In 2023, ARKEN was officially renamed from Museum of Modern Art to Museum of Contemporary Art. The new name is a manifestation of the museum’s new strategy, which puts contemporary art centre stage.

The new strategy aims to shape the museum’s permanent collection to more closely reflect society’s diversity, address the climate crisis and contribute critical perspectives on Western and Danish art history. 

The pieces by three young artists that were recently donated to ARKEN by the New Carlsberg Foundation will become key elements in the museum’s permanent collection of Danish and international contemporary art from after 1990 and indicate the direction of future acquisitions.

Martin Brandt Hansen

Martin Brandt Hansen’s (b. 1990) artistic practice challenges and rattles existing prejudice against Greenlandic culture and exposes the processes by which objects are attributed cultural significance and value. No fewer than seven of his works – a readymade Honda outboard motor and six of his cabinet pieces – will now become part of the collection at ARKEN.

Martin Brandt Hansen’s cabinets display masks and sculptures that humorously imitate historical ethnographic objects and Inuit iconography side by side with contemporary mass-produced everyday objects, such as ice cube bags, baseball bats and miniature models. This side-by-side presentation puts stereotypes of Greenlandic culture on a par with Western production aesthetics, everyday objects with works of art, hand-crafting with industrial mass production.

The minimalist displays in the glass cases and the absence of an obvious thematic or formal relationship among the objects has similarities with traditional museum presentations of ethnographic objects. Numerical titles, such as Cabinet 3905.3 / Ultima Thule, underscore the ironic commentary on the notion of rational museum principles, which have historically tended to categorize works by Greenlandic artists as ethnographic objects, rather than art.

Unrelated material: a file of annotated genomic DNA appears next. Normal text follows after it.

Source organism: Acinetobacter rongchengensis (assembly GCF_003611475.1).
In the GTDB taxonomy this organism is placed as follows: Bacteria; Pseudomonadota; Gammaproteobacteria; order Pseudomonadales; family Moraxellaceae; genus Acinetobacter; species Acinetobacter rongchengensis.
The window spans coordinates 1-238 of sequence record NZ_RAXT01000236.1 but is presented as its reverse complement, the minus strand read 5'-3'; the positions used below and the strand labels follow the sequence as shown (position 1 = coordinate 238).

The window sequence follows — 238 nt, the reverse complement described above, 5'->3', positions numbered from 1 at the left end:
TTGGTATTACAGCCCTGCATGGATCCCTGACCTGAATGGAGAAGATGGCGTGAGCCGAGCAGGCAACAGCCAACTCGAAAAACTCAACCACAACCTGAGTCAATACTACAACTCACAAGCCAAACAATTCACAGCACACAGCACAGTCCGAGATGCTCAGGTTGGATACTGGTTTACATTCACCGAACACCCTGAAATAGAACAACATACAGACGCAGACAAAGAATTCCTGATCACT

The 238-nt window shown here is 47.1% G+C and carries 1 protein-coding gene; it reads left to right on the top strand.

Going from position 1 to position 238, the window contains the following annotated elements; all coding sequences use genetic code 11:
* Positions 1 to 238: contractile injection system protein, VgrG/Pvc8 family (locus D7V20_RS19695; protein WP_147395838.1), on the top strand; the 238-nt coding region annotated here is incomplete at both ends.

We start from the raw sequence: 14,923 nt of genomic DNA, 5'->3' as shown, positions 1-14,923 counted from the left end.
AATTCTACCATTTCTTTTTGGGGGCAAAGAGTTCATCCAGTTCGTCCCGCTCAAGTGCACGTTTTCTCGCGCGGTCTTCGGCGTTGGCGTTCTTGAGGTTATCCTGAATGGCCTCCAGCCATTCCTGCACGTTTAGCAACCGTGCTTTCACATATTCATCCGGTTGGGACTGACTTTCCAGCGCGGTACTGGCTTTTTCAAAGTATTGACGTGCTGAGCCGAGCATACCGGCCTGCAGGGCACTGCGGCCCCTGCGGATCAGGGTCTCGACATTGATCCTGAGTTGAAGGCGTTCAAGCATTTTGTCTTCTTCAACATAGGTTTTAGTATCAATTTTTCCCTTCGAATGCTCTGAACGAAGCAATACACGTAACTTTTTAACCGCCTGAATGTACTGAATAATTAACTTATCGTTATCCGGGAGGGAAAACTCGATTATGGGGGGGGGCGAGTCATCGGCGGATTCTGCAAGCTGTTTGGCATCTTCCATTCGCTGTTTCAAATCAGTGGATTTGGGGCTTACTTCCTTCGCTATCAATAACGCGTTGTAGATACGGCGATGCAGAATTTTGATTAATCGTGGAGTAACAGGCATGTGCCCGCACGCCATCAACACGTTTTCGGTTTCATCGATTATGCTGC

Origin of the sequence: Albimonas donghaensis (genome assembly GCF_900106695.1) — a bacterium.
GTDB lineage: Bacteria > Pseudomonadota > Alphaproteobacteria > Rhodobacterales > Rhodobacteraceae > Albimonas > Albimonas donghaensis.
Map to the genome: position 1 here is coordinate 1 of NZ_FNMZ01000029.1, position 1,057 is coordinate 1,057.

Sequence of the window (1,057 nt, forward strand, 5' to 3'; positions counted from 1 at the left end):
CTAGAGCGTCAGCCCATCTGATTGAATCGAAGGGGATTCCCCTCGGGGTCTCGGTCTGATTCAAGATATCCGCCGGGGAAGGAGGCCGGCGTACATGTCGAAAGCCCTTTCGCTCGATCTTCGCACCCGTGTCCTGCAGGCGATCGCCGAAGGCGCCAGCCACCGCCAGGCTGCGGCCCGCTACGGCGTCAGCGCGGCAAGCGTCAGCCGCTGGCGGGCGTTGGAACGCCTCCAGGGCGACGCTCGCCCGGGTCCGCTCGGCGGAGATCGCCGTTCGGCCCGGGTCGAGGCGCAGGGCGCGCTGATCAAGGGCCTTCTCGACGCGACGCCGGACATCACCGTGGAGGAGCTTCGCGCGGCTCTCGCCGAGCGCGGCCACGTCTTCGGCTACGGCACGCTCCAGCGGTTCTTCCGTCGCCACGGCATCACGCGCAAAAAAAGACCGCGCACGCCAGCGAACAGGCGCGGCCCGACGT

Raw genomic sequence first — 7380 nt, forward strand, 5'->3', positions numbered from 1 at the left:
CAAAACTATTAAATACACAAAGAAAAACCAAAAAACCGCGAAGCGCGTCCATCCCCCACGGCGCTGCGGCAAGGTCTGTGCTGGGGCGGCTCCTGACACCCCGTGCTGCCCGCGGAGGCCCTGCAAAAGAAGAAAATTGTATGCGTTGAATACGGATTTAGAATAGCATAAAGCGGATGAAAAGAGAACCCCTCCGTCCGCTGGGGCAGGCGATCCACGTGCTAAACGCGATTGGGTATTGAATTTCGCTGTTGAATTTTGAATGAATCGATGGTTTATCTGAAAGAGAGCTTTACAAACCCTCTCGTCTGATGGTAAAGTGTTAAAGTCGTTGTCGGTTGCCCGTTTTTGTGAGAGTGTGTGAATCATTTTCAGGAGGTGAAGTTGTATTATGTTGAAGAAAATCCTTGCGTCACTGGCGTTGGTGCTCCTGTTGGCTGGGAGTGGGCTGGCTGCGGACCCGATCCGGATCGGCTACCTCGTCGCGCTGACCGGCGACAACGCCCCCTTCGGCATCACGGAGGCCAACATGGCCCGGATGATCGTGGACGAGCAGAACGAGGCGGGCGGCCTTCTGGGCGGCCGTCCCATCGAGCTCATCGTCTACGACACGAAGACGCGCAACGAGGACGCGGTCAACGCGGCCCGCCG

Marie Kølbæk Iversen

Marie Kølbæk Iversen (b. 1981) creates haunting installations that relate new research and technology to our common mythologies, presented by simple means but incorporating complex theoretical issues.

Portents (2021) consists of a two-channel video installation with recordings of white swans in Denmark and black Australian swans in a park in São Paulo, Brazil. Marie Kølbæk Iversen shows the swans in a negative format, where the colours are inverted, so that the white swans appear black, while the black swans appear white. The black swans in the piece refer to the so-called black swan theory, which argues that the world develops when events that were once considered inconceivable somehow occur.

The spectre of the end of the world is lurking just under the surface in the video installation, as the swans float in a darkness broken by flickering psychedelic layers of colour. Associations to the looming climate disaster are further supported by the title, Portents: a sign or indication of a miraculous or wonderful occurrence or, more commonly, an omen of calamitous future events. The installation invites us to reflect on the unpredictable and all-pervasive consequences of climate change.

Tora Schultz

Tora Schultz’s (b. 1991) artistic practice involves readymades and simple sculptures and uses humour to expose the gender stereotypes that are built into everyday objects and familiar settings. The Devil’s Contract (2021) is a central work in Schultz’s practice that captures her characteristically poppish and innovative use of symbols and readymade aesthetics.

The piece consists of a pair of dizzyingly tall Prada stiletto shoes in red lacquer with pointy pitch forks for heels. The shoes, showcased inside a stopped dumbwaiter, are a reference to PR material for the 2006 pop cult film The Devil Wears Prada. In a playful tone, the piece thus addresses the fashion industry’s sex symbols and the perpetuation of the perception of powerful women as cold and mean.

The Devil’s Contract constitutes what ARKEN’s new collection strategy characterizes as a ‘signature piece’, a piece that encapsulates the artist’s practice during the period when it was made. The piece will be included in the collection’s post-pop section.